Budgeting Tricks for Parents
It's not always easy as a parent to have to reject the wants of a child, but it is not only a lesson in learning for mom and dad, it is also an invaluable lesson for kids to learn early the difference between needs and wants from parents who are clear about the difference as well. It is also important for a parent to instill the importance of gratitude. A child who is grateful for what they have, will likely not lament (much) what they have not. While it may be difficult to resist an adorable puppy dog look during a trip to Walmart or the subtle begging to “just look” in the toy store, your budget may dictate the need to say no. Parents might feel guilty about the budget restrictions, but the reality is budgeting is a necessary evil in order for kids to prosper themselves.
Here are some tips for balancing the budget as a parent:
Keep the kids out of the aisles.
If at all possible, leave the kids at home with the other parent when grocery shopping. Not only will you get out faster, you will also not have a ton of extra goodies being thrown in the cart because you are too frustrated to argue the lack of nutrients in fruit snacks and find it easier to say “just get it.” Freedom to shop alone also allows you time to do price comparisons and use coupons.
Do the fake out.
Marketing professionals are geniuses at getting kids' immediate attention on the most expensive goods. Learn to be a little creative and buy items in bulk. Then recycle the “expensive” packaging over and over again. For instance, forget the expensive cereal with the high profile character the kids insist you buy. Instead, save the old box and replace the cereal inside with the store brand. Little kids especially will likely not have a clue about any differences in taste and their only concern is who is on the box and what toy is inside. Visit the local dollar store and stash some fun stuff in a high cabinet. You can save money by buying in bulk and repackage it to smaller sizes for easy to grab snacks.
Compromise on clothing.
There are just too many trends for anyone to keep up with but if you are a parent trying to keep up with a teenager's taste in clothes, you might feel you are fighting a losing battle. But there are ways to help quell the arguments. For smaller kids, shop at thrift stores and yard sales to get the best deals. While it may take time to rummage for the right size and good quality items, it can save you a tremendous amount of money since kids tend to outgrow sizes quickly. Ebay can also be a great resource for getting a good deal on major label clothing that many older kids want. When it comes to shopping retail, be agreeable about buying a few trendy items but insist your kids put up the extra cash for the additional items they want that cost so much more or do without them. Also, don't forget to connect with other moms who are likely also in the same predicament as you. Round up used clothes your kids can no longer wear and host a swap party each month to trade items amongst friends.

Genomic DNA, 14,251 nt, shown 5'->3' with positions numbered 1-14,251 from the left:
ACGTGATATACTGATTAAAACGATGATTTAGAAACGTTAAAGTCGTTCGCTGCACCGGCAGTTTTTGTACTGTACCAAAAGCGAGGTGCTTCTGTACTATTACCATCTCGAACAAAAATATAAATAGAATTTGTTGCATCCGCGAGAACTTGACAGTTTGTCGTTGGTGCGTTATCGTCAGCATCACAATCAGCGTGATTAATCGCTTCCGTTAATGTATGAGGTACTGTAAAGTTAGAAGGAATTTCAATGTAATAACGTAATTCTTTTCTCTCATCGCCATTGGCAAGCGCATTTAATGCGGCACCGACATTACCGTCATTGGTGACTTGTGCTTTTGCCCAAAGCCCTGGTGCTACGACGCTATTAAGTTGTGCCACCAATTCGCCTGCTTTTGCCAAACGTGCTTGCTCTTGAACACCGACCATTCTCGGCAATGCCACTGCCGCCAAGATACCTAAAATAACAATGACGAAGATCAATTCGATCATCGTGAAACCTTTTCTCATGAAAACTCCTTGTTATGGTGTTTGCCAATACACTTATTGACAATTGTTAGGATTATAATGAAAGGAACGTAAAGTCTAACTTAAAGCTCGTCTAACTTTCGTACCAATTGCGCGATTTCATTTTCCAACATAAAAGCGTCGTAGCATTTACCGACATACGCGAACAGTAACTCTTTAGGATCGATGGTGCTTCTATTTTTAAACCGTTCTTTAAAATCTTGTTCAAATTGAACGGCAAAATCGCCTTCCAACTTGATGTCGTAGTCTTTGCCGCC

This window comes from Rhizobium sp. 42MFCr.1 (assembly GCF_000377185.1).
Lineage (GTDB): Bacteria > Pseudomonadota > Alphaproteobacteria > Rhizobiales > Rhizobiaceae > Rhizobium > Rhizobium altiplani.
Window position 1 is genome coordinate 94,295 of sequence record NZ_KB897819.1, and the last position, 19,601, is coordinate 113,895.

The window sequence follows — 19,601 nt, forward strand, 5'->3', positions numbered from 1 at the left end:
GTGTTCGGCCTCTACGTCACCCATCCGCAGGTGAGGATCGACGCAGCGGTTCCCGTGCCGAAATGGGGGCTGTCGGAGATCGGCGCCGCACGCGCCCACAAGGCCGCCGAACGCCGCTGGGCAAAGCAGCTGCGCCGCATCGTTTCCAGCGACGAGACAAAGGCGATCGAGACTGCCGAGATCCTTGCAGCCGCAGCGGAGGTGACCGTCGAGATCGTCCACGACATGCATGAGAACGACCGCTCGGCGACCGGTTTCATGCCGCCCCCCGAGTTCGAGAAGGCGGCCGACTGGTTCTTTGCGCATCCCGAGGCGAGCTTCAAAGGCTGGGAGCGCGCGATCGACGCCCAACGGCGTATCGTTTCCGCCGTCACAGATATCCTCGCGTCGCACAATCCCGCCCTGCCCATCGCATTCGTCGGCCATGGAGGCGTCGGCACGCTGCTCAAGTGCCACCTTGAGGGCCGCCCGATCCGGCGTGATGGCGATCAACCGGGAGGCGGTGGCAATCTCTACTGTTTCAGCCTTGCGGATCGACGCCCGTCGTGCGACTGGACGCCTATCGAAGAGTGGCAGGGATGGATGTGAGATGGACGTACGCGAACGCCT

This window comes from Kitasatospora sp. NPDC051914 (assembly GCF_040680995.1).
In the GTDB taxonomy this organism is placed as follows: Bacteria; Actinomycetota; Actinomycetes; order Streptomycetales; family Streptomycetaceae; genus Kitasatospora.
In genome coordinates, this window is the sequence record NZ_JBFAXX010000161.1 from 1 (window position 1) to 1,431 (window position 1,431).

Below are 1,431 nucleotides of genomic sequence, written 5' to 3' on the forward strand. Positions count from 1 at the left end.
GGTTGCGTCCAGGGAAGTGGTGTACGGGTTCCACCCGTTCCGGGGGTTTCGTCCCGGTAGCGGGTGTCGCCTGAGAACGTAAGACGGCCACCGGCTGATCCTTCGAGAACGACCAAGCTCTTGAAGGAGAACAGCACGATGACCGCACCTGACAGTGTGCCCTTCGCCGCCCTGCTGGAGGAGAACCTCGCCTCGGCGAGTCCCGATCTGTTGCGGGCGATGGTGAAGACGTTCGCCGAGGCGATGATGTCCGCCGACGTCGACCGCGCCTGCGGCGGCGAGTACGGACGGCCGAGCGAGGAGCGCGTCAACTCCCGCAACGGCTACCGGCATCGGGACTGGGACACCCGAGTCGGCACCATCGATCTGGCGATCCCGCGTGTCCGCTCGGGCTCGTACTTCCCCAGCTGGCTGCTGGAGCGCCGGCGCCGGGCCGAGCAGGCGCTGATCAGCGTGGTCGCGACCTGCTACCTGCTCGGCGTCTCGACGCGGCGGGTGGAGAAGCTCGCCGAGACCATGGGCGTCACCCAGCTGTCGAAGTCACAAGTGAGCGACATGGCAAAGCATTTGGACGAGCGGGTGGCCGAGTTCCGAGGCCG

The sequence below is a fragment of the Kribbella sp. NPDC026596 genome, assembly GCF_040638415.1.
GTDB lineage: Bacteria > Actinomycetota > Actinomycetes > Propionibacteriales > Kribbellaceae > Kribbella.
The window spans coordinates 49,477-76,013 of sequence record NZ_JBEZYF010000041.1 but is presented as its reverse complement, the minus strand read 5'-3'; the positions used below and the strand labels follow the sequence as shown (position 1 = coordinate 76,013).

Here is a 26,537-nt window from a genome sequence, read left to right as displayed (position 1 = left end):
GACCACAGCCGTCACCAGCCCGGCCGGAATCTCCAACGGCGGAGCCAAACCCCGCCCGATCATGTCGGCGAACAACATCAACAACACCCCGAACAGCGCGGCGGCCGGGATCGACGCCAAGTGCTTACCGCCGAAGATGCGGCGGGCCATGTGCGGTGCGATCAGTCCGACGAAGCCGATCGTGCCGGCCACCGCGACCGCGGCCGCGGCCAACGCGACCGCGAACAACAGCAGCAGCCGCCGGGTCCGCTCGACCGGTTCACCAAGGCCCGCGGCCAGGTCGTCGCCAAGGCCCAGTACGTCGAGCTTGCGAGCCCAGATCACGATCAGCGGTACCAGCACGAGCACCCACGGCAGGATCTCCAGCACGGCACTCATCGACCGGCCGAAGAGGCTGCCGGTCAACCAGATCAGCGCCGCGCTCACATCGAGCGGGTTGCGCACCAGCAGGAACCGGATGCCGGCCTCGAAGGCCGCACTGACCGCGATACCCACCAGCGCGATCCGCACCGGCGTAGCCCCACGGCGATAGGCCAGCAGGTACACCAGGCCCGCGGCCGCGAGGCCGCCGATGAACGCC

Little kids can be easy to entertain on the cheap. Free museums and parks or even a walk with mom and dad can be all they need to have fun. As kids get older, activities inside and outside the home can get very costly. This includes extracurricular activities. Let the kids pick their favorites and stick with it. Let kids pick the family entertainment once each month, such as a movie or amusement park. Have everyone save up fun money during the month and focus on creating family fun at home inexpensively. Since kids will have that monthly activity to look forward to, they may be more inclined to wait it out. Don't spend a fortune on video games and other electronics. Rent videos and games so when boredom sets in you can change up the games and the movies. To be even more budget-conscious, turn off the games and the television and turn kids on to other activities that cost nothing but do wonders for the family ties. Eat at home and save the restaurant experience for a once a month fun time.
While kids may still grump about your decisions regarding money, it is also a perfect time for kids to learn about money and if they are old enough, gain a little financial independence that is garnered by doing chores and odd jobs to earn their own cash. It may be a constant practice of tough love, but when you make it through the teenage years and are staring down the barrel of college tuition, you'll be glad you spent less and saved more for the future of your kids.
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